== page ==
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I was having a heated debate with a friend of mine (who considers me an idiot, mind you) and we were arguing about whether a compiler has an index, or coefficient, that judges how poorly code is written. Things such as useless for loops, declared variables that aren't used, excessively verbose parameter names, and the likes. He told me that there is no such "stupid" thing. I got mad and told him that the index exists and that smart people writing compilers wanted to make the compiler have "feelings" where it would analyze the code, generate the coefficient using an algorithm, and change how well it compiles the code based of how poorly the person wrote the code.

I guess, to alleviate any confusion, what I'm asking is, do compilers have feelings? Err, well not literally, figuratively, by using an algorithm and code quality coefficient.

All answers are greatly appreciated! Thank you!

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    $\begingroup$ I'm wondering what assured you in your position. Did you have any evidence that a compiler produces different results if, for example, the developer uses excessively verbose parameter names? What observations lead you to the conclusion of the existence of such index? $\endgroup$ – Mike B. Jul 13 '15 at 11:29
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    $\begingroup$ I'm voting to close this question as off-topic because buhhhhhhhhh? $\endgroup$ – David Richerby Jul 13 '15 at 13:28
  • $\begingroup$ The question is quite silly when it gives feelings to programs. Someday, maybe. But there are quite a few good questions lurking behind. The answers are not bad. BTW, I have know some compilers who had feelings: these were people translating by hand a source code into assembly language. $\endgroup$ – babou Jul 14 '15 at 21:52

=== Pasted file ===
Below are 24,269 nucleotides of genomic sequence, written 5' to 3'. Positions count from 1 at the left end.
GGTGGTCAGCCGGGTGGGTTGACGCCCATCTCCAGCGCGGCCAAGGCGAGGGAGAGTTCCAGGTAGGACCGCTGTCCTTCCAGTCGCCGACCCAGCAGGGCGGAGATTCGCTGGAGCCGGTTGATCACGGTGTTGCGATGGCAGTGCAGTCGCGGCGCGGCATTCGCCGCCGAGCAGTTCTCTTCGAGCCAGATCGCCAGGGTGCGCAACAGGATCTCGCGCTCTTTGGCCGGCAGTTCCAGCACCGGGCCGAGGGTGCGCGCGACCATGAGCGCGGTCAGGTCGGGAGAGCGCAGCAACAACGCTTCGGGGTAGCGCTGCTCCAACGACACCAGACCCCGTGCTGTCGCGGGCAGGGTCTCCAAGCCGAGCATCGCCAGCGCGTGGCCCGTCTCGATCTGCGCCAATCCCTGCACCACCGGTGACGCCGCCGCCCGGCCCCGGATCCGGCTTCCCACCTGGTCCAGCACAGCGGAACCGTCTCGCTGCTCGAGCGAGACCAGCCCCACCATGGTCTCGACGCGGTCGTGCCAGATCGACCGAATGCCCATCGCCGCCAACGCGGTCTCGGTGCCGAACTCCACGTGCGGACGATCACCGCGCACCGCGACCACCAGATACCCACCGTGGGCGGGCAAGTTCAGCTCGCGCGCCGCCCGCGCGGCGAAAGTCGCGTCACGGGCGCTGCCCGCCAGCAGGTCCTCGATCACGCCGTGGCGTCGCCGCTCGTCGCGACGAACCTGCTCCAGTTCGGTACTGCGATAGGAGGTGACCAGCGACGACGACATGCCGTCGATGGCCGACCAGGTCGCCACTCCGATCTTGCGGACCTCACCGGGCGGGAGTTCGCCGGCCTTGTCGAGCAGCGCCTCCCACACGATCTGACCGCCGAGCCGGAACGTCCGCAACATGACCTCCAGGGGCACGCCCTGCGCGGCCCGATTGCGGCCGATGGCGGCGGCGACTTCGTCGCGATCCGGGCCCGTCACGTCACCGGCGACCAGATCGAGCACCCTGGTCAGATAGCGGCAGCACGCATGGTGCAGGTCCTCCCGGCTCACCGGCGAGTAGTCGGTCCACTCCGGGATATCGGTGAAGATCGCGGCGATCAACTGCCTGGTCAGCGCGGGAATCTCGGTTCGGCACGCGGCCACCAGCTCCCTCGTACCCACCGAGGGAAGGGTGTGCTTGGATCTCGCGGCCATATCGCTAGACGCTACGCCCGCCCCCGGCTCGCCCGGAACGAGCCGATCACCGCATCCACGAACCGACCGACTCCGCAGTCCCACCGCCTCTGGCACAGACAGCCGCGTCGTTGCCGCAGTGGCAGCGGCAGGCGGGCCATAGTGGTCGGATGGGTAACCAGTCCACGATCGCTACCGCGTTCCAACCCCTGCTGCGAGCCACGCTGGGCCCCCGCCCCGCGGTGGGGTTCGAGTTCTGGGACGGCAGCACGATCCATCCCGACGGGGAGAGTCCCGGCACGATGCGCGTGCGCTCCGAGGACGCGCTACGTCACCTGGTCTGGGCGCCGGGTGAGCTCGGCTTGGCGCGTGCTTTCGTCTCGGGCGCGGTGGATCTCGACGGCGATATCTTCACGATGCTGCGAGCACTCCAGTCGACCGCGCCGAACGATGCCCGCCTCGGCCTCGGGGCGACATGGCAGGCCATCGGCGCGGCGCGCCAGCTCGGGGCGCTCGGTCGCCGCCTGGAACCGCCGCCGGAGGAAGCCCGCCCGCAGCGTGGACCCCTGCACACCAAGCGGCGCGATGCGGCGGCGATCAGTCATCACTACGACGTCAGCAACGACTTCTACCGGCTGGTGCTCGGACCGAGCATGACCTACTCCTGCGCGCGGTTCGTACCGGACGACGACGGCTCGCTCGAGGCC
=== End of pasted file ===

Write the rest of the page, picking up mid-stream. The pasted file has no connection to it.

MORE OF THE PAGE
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    $\begingroup$ AI for the sake of...? $\endgroup$ – Juho Jul 20 '15 at 5:45
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    $\begingroup$ for the sake of...being a worse compiler than it could be, according to the question. The friend in the story got it spot on: It would be a stupid thing. I'm still wondering what assured the author that such index would exist. $\endgroup$ – Mike B. Jul 23 '15 at 10:35
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So, something similar to what you're describing exists, but not the way exactly.

A compiler can't generally identify "bad" code. In particular, it cannot usually fix incorrect code. If you make a mistake, not only is it undecidable for the compiler to tell if you made a mistake, but there's no specification of your program for the compiler to compare to, determining if it is a mistake.

There are some general exceptions to this, the most notable one being typechecking. But there, the compiler isn't keeping any sort of coefficient, it just rejects poorly-typed code, or emits a warning.

For improve code, there is a part of the compiler called an optimizer. It will look for easy tricks that will speed up your code. Some of its tools include:

  • Reordering instructions to improve speed
  • Replacing a function with its definition, to reduce the overhead of calling a function (inlining)
  • Evaluating expressions only involving constants
  • Removing run-time safety checks when it knows they're not needed
  • Storing sub-expressions that are used more than once

However, this is not at all focused on "bad" code. It is more focused on finding ways to generate fast machine code in a way that is simply not practical to do by hand. Writing code using functions is certainly not bad, but the compiler is able to make it faster in a way that a good programmer would never write.

The compiler can't do magic. If you use a slow algorithm, like BubbleSort instead of QuickSort, the compiler can't fix that for you.

There are some measures of code quality, but these are generally not included in a compiler. Rather, they are part of separate code-auditing tools.